A little bit of luck and a fair share of focus is what you need to master Egyptian Ratscrew. These Egyptian Ratscrew rules will guide you through the gameplay step-by-step.
This family-friendly card game is dynamic, fun, and fairly simple. Nevertheless, it’s also pretty unpredictable, so even the most experienced players can easily end up last.
Key highlights of this Egyptian Ratscrew rules guide:
- What is Egyptian Ratscrew
- Egyptian Ratscrew Rules
- Egyptian Ratscrew Scoring
- Egyptian Ratscrew Rules in Pictures
- How to play Egyptian Ratscrew (Video tutorial)
Read on and learn how to play Egyptian Ratscrew with your friends or family.
What is Egyptian Ratscrew?
Egyptian Ratscrew is a card-matching game where players compete to capture the entire deck. There are two ways to can accomplish this: luck or great focus.
Number of Players: 2 and more
Difficulty: Easy to moderate
Length of Play: 15+ minutes
Type of Game: Card matching slap game
Main Objective: Capture all the cards from the deck.
Our Take: Egyptian Ratscrew is a dynamic game full of friendly rivalry for all age groups.
What You’ll Need to Play Egyptian Ratscrew
If you plan to play Egyptian Ratscrew, you’ll need the following:
- Decks: 1
- Number of Cards: 52
- Cards Omitted: Jokers
Egyptian Ratscrew Rules
Egyptian Ratscrew is a relatively simple game, but it has some specific rules you should memorize up front to keep up with the game’s dynamic pace.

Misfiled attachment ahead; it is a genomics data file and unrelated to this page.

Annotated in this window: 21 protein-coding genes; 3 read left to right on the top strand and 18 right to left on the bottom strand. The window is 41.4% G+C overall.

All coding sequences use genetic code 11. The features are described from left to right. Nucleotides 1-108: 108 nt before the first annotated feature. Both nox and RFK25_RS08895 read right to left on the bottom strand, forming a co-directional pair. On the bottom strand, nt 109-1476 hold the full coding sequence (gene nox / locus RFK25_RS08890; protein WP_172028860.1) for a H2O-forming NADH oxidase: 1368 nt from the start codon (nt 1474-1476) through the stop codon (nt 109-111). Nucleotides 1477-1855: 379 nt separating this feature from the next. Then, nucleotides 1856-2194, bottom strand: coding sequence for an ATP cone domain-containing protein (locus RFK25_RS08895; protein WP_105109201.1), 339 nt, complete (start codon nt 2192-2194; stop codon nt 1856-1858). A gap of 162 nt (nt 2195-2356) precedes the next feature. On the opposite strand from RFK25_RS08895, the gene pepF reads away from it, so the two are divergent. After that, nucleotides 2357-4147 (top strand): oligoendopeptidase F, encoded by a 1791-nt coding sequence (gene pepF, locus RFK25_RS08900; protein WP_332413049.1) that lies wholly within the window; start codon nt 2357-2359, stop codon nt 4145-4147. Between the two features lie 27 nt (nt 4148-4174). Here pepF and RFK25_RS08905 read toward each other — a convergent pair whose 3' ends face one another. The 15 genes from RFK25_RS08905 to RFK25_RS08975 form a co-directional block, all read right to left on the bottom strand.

Starting the Game
- First, appoint a dealer who will shuffle the cards thoroughly and deal them one by one evenly among the players facing down.
- Players now form neat piles of their cards in front of them without flipping any of the cards over.
- The players take turns in a clockwise direction, starting with the player sitting on the dealer’s left.
How to Play Egyptian Ratscrew
Once you’re all set up, this is how the game proceeds:
- Player number one turns over the top card from their pile and places it in the middle of the table.
- If the card has a numeric value (e.g., 7, 8, 9…), it is another player’s turn to flip over their upper card.
- The situation changes when a player turns over a face card (J, Q, K) or ace. Such a player becomes a challenger.
- Now the next (“challenged”) player aims to turn over another face card. They have:
- 4 chances to do that after an Ace
- 3 after a King
- 2 after a Queen
- 1 after a Jack
(you can come across slightly different rules in some countries or regions).
- If the next player fails, the previous player with a face card wins the pile of cards in the middle, putting it below his stack. The winner then starts another round.
- If the next player succeeds, they are the new challenger with the chance to take the pile of cards – but only if another player won’t beat them with their face card/ace.
One important thing that can effectively override this routine is card slapping. It occurs when players spot a particular combination of cards in a pile.
Whoever slaps the card pile at the right moment wins all cards.
Players should always agree on the allowed card combinations that enable card slapping. These are some of the most common ones:
- “Double” – Two cards of equal value (e.g., 6 and 6)
- “Sandwich” – Two equal cards separated by one different card (e.g., 6, 9, and 6)